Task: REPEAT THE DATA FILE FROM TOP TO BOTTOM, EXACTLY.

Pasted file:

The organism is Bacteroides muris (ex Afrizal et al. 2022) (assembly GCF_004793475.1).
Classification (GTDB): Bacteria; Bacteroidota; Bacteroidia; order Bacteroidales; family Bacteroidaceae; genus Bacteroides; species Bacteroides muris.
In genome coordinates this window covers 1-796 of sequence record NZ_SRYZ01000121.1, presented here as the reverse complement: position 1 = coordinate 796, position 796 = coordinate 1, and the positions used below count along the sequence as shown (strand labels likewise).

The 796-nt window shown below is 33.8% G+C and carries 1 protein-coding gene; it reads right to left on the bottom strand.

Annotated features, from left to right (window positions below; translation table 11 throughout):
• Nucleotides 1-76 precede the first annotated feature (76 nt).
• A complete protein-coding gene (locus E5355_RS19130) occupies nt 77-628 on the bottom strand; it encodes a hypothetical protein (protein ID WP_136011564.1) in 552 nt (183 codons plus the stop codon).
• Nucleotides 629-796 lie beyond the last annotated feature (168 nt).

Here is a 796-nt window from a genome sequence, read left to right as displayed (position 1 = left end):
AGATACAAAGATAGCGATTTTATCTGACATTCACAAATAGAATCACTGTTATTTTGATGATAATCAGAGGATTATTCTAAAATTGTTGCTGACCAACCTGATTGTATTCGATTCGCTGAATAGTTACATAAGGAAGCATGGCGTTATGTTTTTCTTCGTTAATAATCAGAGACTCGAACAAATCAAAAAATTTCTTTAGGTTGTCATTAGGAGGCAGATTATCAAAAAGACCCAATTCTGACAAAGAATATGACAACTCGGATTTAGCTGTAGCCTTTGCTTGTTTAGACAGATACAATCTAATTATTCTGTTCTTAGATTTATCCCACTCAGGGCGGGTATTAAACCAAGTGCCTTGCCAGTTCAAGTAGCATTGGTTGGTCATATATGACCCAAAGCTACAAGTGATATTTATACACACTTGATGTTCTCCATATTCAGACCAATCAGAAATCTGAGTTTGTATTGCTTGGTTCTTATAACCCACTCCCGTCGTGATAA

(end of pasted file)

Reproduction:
The organism is Bacteroides muris (ex Afrizal et al. 2022) (assembly GCF_004793475.1).
Classification (GTDB): Bacteria; Bacteroidota; Bacteroidia; order Bacteroidales; family Bacteroidaceae; genus Bacteroides; species Bacteroides muris.
In genome coordinates this window covers 1-796 of sequence record NZ_SRYZ01000121.1, presented here as the reverse complement: position 1 = coordinate 796, position 796 = coordinate 1, and the positions used below count along the sequence as shown (strand labels likewise).

The 796-nt window shown below is 33.8% G+C and carries 1 protein-coding gene; it reads right to left on the bottom strand.

Annotated features, from left to right (window positions below; translation table 11 throughout):
• Nucleotides 1-76 precede the first annotated feature (76 nt).
• A complete protein-coding gene (locus E5355_RS19130) occupies nt 77-628 on the bottom strand; it encodes a hypothetical protein (protein ID WP_136011564.1) in 552 nt (183 codons plus the stop codon).
• Nucleotides 629-796 lie beyond the last annotated feature (168 nt).

Here is a 796-nt window from a genome sequence, read left to right as displayed (position 1 = left end):
AGATACAAAGATAGCGATTTTATCTGACATTCACAAATAGAATCACTGTTATTTTGATGATAATCAGAGGATTATTCTAAAATTGTTGCTGACCAACCTGATTGTATTCGATTCGCTGAATAGTTACATAAGGAAGCATGGCGTTATGTTTTTCTTCGTTAATAATCAGAGACTCGAACAAATCAAAAAATTTCTTTAGGTTGTCATTAGGAGGCAGATTATCAAAAAGACCCAATTCTGACAAAGAATATGACAACTCGGATTTAGCTGTAGCCTTTGCTTGTTTAGACAGATACAATCTAATTATTCTGTTCTTAGATTTATCCCACTCAGGGCGGGTATTAAACCAAGTGCCTTGCCAGTTCAAGTAGCATTGGTTGGTCATATATGACCCAAAGCTACAAGTGATATTTATACACACTTGATGTTCTCCATATTCAGACCAATCAGAAATCTGAGTTTGTATTGCTTGGTTCTTATAACCCACTCCCGTCGTGATAA